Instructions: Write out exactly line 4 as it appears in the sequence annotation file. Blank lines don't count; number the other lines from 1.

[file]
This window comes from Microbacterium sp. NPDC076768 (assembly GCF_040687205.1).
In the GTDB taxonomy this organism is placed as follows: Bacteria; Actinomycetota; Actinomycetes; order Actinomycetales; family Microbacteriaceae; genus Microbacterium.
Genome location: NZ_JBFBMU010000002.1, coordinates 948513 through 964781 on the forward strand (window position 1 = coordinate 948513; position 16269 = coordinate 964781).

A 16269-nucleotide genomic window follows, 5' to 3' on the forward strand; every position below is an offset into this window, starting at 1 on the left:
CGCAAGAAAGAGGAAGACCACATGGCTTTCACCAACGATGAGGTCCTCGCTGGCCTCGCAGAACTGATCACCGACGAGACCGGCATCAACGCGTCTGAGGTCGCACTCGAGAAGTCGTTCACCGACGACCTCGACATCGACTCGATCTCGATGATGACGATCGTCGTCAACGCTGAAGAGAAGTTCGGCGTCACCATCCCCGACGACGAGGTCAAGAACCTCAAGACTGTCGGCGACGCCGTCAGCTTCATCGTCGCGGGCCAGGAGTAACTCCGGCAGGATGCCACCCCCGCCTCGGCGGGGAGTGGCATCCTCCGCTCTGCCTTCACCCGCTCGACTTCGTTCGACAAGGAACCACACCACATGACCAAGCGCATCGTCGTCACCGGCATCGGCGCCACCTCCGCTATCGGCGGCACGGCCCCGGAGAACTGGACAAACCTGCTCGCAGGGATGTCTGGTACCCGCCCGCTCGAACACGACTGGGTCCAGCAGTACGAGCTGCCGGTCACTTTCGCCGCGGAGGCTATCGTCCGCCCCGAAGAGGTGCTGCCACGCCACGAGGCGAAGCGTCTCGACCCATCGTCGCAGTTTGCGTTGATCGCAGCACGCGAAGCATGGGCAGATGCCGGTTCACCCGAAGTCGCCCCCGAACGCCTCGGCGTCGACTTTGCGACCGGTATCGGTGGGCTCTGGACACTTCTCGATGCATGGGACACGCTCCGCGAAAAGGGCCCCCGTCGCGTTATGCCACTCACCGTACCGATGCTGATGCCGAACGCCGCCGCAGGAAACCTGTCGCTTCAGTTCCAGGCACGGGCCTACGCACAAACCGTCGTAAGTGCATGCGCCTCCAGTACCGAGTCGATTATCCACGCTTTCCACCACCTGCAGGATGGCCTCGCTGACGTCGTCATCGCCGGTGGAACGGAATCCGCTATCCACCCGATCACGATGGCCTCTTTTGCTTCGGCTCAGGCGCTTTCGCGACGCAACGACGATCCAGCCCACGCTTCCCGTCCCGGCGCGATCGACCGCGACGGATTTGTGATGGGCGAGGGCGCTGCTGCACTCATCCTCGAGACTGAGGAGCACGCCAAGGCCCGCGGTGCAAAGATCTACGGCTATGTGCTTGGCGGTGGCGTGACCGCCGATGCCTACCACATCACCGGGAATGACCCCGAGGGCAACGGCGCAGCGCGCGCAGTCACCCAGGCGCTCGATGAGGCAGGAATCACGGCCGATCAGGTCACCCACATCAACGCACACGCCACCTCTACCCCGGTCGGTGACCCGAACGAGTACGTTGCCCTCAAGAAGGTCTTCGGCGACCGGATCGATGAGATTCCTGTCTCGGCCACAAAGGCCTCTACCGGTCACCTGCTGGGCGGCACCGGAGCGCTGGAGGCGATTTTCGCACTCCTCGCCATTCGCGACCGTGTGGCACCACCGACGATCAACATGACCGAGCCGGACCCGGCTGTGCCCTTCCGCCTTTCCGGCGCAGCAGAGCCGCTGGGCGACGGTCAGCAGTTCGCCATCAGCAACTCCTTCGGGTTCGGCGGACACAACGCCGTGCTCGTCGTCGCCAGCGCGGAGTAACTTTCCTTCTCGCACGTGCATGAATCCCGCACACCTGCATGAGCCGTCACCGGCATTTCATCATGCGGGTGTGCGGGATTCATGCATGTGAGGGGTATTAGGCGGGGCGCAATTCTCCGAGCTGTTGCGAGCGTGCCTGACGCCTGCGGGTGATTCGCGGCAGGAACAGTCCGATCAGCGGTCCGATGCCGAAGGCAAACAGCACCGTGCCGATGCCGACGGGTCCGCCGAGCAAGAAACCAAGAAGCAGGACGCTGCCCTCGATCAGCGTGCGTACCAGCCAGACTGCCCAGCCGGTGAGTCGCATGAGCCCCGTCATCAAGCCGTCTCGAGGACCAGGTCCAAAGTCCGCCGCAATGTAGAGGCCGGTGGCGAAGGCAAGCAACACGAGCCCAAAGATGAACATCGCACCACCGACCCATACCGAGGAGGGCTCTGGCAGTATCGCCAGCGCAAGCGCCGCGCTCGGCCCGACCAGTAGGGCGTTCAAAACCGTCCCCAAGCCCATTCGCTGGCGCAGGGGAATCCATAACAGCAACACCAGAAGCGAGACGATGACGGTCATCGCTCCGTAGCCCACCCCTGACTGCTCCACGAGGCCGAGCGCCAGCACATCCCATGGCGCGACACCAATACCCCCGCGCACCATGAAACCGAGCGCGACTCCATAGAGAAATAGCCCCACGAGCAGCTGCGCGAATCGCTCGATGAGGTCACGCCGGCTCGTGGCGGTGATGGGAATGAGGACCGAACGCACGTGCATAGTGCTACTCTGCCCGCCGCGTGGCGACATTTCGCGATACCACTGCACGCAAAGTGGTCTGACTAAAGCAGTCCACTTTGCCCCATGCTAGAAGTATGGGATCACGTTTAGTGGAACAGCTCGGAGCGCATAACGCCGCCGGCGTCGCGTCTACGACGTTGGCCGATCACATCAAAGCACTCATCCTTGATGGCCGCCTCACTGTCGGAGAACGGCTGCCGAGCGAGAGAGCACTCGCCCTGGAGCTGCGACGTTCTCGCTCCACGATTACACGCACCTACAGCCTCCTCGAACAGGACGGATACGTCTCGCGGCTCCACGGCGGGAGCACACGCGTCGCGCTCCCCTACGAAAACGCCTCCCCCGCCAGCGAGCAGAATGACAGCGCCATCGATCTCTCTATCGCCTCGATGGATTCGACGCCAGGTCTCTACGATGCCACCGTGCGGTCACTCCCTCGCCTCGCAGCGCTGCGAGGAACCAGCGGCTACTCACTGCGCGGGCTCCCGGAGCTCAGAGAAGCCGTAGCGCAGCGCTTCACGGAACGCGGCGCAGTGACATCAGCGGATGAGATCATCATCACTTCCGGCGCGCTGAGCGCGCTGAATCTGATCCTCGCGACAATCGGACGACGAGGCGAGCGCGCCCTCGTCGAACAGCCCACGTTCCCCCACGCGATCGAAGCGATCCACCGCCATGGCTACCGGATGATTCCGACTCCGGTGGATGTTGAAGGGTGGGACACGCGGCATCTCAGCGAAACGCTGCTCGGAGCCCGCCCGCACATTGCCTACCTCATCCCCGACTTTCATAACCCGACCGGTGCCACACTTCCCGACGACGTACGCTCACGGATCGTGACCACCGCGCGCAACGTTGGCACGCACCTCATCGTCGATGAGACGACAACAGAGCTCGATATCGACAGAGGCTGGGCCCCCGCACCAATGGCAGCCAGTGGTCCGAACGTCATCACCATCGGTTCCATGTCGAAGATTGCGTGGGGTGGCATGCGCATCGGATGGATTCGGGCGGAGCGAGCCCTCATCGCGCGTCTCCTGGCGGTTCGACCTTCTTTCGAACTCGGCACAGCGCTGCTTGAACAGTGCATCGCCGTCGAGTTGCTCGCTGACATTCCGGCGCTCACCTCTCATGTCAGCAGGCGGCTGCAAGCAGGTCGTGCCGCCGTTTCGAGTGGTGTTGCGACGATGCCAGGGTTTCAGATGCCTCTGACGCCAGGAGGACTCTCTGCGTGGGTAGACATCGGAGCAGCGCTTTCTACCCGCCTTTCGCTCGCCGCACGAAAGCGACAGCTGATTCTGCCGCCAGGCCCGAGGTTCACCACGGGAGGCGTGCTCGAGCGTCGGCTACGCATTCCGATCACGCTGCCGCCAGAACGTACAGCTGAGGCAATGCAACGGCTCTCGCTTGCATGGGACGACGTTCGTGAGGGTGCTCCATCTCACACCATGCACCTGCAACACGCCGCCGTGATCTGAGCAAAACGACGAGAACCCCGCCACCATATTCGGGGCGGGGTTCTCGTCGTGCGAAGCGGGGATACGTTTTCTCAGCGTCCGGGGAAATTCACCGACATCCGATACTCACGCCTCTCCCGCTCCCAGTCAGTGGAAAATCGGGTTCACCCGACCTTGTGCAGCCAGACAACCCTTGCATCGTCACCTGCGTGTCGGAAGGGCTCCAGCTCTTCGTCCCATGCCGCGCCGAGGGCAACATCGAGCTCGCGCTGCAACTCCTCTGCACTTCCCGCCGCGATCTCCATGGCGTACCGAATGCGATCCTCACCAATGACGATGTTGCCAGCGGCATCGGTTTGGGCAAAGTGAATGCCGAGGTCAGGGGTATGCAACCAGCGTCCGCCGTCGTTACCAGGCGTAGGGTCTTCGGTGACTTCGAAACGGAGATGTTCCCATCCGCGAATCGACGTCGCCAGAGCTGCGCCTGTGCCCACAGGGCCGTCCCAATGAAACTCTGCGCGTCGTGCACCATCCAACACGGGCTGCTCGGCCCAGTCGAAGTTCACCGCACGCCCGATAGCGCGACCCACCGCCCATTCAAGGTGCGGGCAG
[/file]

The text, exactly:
A 16269-nucleotide genomic window follows, 5' to 3' on the forward strand; every position below is an offset into this window, starting at 1 on the left: